“The Synagogue is a brothel, a hiding place for unclean beasts… Jews are the most worthless of all men (who) are lecherous, greedy and rapacious…perfidious murderers of Christ and for killing God there is no expiation possible, no indulgence or pardon. Christians may never cease vengeance,… Jews must live in servitude forever… God always hated Jews. It is incumbent upon all Christians to hate Jews”
St. John Chrysostom provided a hint of what shaped his rhetoric when he wrote: “Don’t you realize, if the Jewish rites are holy and venerable, our way of life must be false?”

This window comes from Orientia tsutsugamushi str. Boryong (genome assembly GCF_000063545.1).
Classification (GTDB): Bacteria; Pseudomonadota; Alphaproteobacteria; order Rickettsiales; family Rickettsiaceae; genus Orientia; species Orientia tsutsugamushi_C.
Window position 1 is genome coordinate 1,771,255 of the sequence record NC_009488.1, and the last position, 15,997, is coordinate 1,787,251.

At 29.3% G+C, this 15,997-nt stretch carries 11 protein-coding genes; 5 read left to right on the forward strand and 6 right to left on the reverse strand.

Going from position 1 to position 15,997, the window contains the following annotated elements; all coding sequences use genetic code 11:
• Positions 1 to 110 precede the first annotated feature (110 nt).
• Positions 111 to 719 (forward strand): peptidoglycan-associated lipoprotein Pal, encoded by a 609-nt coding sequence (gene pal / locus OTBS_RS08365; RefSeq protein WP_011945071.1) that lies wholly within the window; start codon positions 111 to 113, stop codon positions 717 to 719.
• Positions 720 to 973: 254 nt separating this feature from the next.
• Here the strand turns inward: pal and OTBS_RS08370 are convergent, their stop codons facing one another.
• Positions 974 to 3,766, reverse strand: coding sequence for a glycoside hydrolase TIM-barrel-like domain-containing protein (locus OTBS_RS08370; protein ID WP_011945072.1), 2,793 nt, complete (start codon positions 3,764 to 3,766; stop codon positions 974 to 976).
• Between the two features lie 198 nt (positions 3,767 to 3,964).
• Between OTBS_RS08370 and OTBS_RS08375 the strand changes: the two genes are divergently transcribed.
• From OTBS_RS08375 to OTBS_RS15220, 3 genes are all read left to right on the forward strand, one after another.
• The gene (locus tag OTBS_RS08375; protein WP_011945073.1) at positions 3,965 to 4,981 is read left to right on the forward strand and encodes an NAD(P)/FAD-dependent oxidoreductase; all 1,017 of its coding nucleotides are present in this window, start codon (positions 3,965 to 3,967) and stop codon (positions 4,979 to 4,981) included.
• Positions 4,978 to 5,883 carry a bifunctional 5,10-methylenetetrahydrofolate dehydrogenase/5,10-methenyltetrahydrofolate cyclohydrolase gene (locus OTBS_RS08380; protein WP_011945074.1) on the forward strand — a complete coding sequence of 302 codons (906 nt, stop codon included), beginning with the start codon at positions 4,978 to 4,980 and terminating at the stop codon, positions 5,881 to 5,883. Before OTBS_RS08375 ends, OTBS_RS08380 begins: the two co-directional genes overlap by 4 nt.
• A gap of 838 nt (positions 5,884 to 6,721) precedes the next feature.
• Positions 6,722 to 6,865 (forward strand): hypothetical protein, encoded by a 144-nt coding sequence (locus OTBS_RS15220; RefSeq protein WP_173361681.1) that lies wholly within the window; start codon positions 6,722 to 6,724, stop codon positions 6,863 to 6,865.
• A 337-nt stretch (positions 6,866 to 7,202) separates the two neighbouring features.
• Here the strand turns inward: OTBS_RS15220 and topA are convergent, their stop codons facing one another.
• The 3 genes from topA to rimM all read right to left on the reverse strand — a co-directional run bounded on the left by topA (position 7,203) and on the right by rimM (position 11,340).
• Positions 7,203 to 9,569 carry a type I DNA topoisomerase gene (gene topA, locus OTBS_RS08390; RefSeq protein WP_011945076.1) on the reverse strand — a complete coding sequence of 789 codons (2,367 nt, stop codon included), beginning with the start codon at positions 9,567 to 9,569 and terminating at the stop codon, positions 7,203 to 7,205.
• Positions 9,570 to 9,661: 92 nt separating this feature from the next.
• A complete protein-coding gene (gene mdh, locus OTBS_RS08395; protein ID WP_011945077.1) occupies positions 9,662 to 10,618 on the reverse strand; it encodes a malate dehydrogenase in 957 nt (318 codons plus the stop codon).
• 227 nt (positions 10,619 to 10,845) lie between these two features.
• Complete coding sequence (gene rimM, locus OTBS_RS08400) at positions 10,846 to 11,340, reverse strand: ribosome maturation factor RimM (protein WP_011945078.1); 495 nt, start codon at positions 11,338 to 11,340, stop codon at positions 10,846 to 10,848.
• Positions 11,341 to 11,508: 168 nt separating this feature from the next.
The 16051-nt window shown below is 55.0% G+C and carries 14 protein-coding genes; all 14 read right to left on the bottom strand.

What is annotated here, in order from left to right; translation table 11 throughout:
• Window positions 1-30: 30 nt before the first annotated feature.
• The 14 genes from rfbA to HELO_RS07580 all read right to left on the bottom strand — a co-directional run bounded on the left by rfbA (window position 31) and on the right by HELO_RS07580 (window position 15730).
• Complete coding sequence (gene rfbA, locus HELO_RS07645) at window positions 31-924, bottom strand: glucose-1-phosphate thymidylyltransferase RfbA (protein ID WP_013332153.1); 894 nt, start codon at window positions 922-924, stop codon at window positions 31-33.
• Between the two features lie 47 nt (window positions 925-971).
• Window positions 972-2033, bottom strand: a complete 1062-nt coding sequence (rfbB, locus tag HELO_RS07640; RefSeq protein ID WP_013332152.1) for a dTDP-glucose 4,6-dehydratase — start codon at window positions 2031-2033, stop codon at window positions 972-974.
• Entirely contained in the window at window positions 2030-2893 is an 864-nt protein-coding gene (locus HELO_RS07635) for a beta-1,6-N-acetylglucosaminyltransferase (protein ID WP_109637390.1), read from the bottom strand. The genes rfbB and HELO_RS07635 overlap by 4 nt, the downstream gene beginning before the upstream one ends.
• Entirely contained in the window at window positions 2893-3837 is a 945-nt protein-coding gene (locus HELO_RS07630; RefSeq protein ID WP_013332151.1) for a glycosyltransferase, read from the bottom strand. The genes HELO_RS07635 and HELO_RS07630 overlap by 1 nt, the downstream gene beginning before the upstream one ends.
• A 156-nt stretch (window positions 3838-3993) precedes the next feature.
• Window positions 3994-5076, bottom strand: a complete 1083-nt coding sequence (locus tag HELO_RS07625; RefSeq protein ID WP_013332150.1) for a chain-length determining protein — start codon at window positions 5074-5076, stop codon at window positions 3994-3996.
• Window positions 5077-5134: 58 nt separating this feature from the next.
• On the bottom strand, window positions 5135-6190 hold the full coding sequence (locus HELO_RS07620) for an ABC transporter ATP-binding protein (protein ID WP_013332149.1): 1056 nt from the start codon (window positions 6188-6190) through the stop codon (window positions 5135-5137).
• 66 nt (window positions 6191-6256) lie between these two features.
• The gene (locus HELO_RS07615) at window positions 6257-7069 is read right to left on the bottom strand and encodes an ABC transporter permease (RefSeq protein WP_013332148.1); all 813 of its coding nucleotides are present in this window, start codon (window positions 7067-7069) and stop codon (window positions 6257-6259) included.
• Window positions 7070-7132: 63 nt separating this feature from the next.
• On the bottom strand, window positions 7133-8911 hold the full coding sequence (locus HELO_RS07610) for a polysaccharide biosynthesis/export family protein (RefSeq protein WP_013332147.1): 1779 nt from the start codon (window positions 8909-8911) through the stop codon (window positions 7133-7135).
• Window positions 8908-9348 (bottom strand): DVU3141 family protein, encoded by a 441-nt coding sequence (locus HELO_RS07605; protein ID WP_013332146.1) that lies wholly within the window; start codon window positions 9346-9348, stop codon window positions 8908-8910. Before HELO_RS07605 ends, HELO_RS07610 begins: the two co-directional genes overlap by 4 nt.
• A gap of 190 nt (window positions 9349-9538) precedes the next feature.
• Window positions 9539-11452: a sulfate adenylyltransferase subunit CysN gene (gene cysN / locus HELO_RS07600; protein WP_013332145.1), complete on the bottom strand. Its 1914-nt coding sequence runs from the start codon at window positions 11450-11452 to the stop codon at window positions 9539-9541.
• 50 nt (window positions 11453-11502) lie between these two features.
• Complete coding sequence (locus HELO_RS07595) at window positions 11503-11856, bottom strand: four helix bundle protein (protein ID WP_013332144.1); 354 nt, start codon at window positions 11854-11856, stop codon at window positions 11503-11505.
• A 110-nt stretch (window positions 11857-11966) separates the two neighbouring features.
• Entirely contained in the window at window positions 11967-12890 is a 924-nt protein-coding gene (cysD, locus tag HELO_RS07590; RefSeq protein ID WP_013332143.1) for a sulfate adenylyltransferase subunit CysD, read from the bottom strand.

The Church Fathers, in effect, faced this dilemma — without Judaism, Christianity had no independent meaning. Judaism, therefore, had to be preserved for Christian self-identification, but in a weakened state so as not to undermine the “one true faith.” In short, Judaism and Jews had to be marginalized because the existence of an independently thriving Jewish community, which persisted in denying the validity of Christianity by its refusal to convert, would sabotage the Church’s evangelization efforts. To undermine Judaism’s credibility, they employed a process, termed “value-inversion.” (i.e., turning Jewish values upside-down, a process first employed in response to the crucifixion itself.) Ancient people, Jews and gentiles alike, regarded crucifixion, a widely employed Roman execution method, as a demeaning mode of death. Early theologians, however, transformed the “scandal of the cross” into an act of metaphysical and eschatological (end times) importance. A seemingly meaningless execution in the political life of the Roman Empire and Judean politics became, for believers, the most meaningful act in human history. Jesus’ death (and resurrection) brought eternal life not only to him, but to all who believed in him.